According to BMI, you cannot charge admission to the event. You also cannot use the event for any kind of commercial advantage or private financial gain. If the person who holds the copyright finds out about the event and sends you a letter of objection, you cannot play that person's music.
  • Radio: If your business is smaller than 2,000 square feet and uses just a few speakers, you can play radio stations. But you can’t omit the commercials in this plan.

Know that all these examples come with very strict rules and regulations. If you get even one detail wrong, you could be fined.

What Are the Penalties for Playing Unlicensed Music as a Business?

It’s difficult to manage copyright requirements, and people may be tempted to skip the hassle and just play the music they want. But fines for playing unlicensed music can be steep.

Copyright infringement fines are set by U.S. law. The smallest fee is $750, and the largest is $150,000.

That happened to a company in Charlotte, according to The Charlotte Observer. The owner of the business thought he was protected when he played songs using his personal Spotify and Pandora accounts, but he was hit with a lawsuit for $150,000.

Alternatives to Paying PRO Licensing Fees

In 2022 alone, more than 13,000 companies filed for business bankruptcy. Few owners jump at the opportunity to increase their operating costs and hassles. If you’re adamantly opposed to working with PROs, you do have options.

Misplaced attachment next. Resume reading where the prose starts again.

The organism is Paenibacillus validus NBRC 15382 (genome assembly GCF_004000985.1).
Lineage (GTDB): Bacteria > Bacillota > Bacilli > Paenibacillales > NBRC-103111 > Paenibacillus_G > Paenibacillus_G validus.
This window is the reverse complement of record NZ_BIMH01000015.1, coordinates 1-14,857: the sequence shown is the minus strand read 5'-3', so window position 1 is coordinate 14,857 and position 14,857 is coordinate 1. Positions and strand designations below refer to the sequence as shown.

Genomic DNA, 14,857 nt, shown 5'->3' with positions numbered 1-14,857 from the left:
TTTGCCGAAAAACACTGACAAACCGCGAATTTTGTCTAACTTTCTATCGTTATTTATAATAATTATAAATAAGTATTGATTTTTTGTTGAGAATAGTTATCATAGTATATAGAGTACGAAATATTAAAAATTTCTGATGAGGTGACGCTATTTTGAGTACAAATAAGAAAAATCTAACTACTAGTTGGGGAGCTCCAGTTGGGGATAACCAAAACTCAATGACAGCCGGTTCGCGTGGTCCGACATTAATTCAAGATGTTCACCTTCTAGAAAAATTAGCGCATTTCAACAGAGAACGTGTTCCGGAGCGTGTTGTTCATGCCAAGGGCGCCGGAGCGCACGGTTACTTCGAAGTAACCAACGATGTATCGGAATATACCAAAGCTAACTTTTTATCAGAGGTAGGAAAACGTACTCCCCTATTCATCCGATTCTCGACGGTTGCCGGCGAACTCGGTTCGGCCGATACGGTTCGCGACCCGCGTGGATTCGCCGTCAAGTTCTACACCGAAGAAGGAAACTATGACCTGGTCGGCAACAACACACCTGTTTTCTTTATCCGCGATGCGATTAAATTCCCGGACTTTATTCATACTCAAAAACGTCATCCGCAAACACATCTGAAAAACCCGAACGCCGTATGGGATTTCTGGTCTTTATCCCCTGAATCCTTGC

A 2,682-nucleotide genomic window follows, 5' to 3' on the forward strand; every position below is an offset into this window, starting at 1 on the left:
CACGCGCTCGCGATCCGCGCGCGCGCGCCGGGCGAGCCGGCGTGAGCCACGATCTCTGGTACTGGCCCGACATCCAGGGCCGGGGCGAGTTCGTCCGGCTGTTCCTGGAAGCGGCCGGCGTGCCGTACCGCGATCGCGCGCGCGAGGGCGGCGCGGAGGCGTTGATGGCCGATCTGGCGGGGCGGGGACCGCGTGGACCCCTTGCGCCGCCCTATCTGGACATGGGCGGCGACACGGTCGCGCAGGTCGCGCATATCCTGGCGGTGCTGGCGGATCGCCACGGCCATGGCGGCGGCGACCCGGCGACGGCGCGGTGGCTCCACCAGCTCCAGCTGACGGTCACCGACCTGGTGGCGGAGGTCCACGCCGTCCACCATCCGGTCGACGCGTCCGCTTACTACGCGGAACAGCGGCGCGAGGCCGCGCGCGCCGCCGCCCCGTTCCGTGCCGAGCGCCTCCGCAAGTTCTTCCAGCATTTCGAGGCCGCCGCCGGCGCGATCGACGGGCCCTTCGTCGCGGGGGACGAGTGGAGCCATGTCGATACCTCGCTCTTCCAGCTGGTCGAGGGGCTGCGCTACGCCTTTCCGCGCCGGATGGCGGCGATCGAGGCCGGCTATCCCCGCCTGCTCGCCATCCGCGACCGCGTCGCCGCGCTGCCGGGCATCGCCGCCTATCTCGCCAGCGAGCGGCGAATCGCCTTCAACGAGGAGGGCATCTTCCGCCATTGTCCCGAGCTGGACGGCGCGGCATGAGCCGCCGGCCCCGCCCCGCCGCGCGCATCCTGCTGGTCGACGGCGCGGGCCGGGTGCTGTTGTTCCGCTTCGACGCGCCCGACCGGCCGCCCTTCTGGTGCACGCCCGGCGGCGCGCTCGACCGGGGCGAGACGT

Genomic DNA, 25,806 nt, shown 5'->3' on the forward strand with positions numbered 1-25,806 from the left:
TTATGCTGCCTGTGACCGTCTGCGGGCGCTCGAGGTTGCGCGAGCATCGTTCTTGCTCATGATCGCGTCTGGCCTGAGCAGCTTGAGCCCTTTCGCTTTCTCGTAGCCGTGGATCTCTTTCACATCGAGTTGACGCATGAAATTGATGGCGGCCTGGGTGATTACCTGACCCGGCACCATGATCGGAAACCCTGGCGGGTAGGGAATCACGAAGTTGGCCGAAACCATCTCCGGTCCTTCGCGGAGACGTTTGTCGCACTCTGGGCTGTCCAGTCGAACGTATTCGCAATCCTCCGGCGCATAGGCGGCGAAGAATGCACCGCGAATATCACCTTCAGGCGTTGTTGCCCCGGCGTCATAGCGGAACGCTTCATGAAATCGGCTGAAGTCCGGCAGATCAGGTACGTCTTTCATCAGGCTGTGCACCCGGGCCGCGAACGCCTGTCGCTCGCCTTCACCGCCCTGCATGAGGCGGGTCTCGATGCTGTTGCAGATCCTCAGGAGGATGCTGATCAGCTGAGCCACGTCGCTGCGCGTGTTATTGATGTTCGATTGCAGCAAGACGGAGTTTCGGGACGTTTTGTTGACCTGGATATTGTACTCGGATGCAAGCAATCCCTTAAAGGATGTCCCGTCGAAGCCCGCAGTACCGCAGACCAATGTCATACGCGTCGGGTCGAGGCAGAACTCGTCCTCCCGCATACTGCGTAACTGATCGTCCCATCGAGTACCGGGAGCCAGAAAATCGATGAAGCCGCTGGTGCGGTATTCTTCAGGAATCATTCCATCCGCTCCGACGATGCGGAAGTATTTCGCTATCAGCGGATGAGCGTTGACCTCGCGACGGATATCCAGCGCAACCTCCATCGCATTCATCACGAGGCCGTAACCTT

Alternatives to working with PROs include the following:

  • Choose songs in the public domain. Songs or musical work published in 1927 or earlier is in the public domain and unprotected by copyright law.
  • Play music you wrote. Create your own songs and play them yourself, and you can ignore PROs.
  • Play music others don’t have copywritten. Some artists waive their copyright rights and publish their work on websites with disclaimers about public performances.
  • Try the radio. If you have a small establishment, few speakers, and a tolerance for DJs and commercials, this could be a good option.

Note that none of these options are limitless. Most of them come with severe restrictions about what you can and cannot play while remaining inside the law.

Explore Cloud Cover’s Music Licensing Solutions for Businesses

Cloud Cover Music offers a PRO alternative for playing background music. With one small monthly fee, you’ll access a catalog of songs you can play in your business without worrying about breaking copyright.

Cloud Cover pulls songs into playlists, so you can start the tunes playing very quickly. Create your own sounds by mixing several playlists and omit songs you never want to hear again.

A robust dashboard lets you set up schedules for your songs. Play upbeat tunes in the morning, and slow things down at night. Ensure that all your locations are playing the songs you’ve authorized and make changes from this same dashboard.

Find out more about our music streaming solutions for businesses. Contact us to start a conversation.

References

Weekly Time Spent Listening to Music in the United States from 2015 to 2019. (December 2021). Statista.

Use of Music. Department of Revenue, Washington State.

C in a Circle: Exceptions to the Rule: When Unlicensed Uses of a Copyright Are Not Infringements. (June 2006). BMI.

17 U.S. Code Chapter 5: Copyright Infringement and Remedies. Cornell Law School.

Popular Uptown Bar in Charlotte Sued by Major Music Publishers. (February 2018). The Charlotte Observer.

Annual Number of Business Bankruptcy Cases Filed in the United States from 2000 to 2022. (February 2023). Statista.

List of Public Domain Music. PD Info.